I was reminded the other day of a conversation I had with my daughter when she was younger.
Out of the blue, she declared, “Dad, when I grow up I’m going to make movies.”
“Well, that’s great! Why do you want to make movies?” I responded.
“I think movies can sometimes be boring so I’m going to make them better.”
This response surprised me a bit since there was a time when my daughter would tell anyone who asked that her favorite pastime was watching TV.
I had to know, “So, how are you going to make them better?”
“Well, they’re boring because you always know how things are going to end--the good guy is going to win. So I’m going to change the ending and let the bad guy win sometimes.”
I didn’t know whether to laugh, cry, or seize a teachable moment. So, like any good father, I did none of those and changed the subject. “Hey, how about them Royals?”
But my daughter’s observation wasn’t wrong. We often know how the movie is going to end, at least generally speaking. Yet we watch anyway. What’s more, we’re typically engaged in the experience. We feel the tragedy of loss, the tension of the moment, even though we know how things will end.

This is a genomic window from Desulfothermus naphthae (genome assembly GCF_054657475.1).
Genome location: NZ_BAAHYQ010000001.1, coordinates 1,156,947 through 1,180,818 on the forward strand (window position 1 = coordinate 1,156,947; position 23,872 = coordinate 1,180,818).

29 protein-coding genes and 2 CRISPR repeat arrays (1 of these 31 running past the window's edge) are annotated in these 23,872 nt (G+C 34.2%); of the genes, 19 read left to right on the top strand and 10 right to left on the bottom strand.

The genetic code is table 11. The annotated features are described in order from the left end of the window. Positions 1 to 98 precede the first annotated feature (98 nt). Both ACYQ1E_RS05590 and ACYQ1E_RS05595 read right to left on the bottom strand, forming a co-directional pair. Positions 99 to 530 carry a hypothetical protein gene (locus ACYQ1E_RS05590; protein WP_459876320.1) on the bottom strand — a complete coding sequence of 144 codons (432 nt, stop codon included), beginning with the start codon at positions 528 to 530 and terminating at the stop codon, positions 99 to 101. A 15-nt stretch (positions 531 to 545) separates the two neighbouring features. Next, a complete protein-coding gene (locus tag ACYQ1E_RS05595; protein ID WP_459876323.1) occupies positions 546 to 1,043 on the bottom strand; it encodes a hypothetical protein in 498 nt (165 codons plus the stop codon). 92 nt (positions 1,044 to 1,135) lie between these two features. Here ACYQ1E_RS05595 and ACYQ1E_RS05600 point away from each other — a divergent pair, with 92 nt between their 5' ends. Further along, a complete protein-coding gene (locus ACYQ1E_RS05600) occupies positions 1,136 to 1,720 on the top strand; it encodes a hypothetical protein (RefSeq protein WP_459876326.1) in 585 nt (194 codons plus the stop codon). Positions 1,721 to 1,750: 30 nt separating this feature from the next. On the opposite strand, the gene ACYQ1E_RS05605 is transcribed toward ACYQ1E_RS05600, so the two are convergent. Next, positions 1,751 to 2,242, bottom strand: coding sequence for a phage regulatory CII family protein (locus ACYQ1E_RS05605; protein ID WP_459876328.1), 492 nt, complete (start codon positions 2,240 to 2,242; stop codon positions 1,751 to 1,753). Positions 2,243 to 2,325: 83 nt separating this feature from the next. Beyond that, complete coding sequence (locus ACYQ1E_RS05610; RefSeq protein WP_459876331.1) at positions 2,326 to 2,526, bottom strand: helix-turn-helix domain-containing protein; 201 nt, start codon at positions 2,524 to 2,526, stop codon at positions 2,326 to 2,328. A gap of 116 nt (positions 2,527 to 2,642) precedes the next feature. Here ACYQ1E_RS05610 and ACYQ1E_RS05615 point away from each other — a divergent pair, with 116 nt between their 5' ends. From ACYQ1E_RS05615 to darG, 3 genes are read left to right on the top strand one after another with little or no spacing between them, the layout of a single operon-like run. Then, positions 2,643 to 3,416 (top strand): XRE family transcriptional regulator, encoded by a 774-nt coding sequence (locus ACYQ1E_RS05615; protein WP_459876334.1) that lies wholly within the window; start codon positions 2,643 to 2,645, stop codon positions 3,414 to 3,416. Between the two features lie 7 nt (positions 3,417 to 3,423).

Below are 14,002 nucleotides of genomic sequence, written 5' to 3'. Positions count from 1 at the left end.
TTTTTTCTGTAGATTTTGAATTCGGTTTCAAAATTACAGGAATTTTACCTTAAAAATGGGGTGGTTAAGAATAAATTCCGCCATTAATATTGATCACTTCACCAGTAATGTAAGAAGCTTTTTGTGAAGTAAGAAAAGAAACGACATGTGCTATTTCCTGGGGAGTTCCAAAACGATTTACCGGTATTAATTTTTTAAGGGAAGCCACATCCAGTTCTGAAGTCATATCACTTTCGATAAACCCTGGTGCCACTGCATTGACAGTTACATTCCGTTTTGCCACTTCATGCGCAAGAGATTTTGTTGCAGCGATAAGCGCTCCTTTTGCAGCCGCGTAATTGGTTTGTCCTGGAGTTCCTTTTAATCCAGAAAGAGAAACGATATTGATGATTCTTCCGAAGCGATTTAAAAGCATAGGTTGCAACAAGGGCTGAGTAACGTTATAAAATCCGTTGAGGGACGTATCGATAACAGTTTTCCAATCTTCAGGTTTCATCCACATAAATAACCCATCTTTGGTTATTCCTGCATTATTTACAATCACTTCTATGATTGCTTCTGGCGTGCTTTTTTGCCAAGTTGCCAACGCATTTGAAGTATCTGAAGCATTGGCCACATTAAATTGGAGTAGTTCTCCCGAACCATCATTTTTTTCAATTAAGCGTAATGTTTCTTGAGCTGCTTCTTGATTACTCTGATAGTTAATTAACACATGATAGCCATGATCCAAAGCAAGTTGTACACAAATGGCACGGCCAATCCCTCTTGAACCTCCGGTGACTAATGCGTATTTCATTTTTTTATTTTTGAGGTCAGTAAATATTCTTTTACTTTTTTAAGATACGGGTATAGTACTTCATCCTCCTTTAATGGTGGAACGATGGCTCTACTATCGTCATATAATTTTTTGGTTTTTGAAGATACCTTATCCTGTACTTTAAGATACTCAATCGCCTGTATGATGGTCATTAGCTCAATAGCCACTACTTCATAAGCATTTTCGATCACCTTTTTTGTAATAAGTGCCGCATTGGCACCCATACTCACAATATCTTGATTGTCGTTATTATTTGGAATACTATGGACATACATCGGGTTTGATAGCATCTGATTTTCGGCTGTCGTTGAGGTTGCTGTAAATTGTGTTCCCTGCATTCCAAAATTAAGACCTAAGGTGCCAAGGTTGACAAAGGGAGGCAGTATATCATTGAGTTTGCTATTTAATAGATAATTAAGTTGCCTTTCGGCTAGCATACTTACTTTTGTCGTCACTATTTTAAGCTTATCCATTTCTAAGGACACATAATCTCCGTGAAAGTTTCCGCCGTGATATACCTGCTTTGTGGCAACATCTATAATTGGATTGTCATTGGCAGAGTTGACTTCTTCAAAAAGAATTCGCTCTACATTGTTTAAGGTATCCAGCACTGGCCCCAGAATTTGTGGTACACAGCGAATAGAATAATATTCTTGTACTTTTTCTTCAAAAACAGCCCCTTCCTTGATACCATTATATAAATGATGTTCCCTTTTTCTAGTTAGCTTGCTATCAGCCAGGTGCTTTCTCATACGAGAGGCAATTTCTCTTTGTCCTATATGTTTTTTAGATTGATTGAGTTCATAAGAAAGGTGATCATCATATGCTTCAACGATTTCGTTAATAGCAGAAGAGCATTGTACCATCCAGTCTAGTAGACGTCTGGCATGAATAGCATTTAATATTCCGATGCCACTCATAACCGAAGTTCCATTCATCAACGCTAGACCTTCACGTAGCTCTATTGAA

In life, God has told us the ending. He ultimately conquers death. Pain and sadness will be no more. All of creation will be made new. God gives full, abundant, never-ending life to those who are His. He wins and He shares His glory with His friends. And for those who choose not to honor God or have a relationship with Him, God honors their choice as well. This time the “bad guys” don’t win—God’s justice will prevail.
We know how it ends but we’re living in the middle of the story. And sometimes in the middle, we forget about the ending. Or, like my daughter, the ending fails to excite us. In the middle, we fully experience the stress, tension, grief, sickness as well as the joys and goodness. Christians though, should never forget the ending nor let it become diminished by the view from the middle.
For Christians, the ending only gets better. On the other hand, those who do not trust Christ have only the middle, and it’s the best it is ever going to get. The invitation then is to look to the better ending in Jesus Christ.
With the future in our sights, we should fully live into the middle. When we do, we begin to see that, in Christ, our current sufferings can’t compare to the ending and any joy experienced now is the faintest of shadows of the joy to come (Rom. 8:18).
Kyle Bendorf
First Baptist Church, Fairbury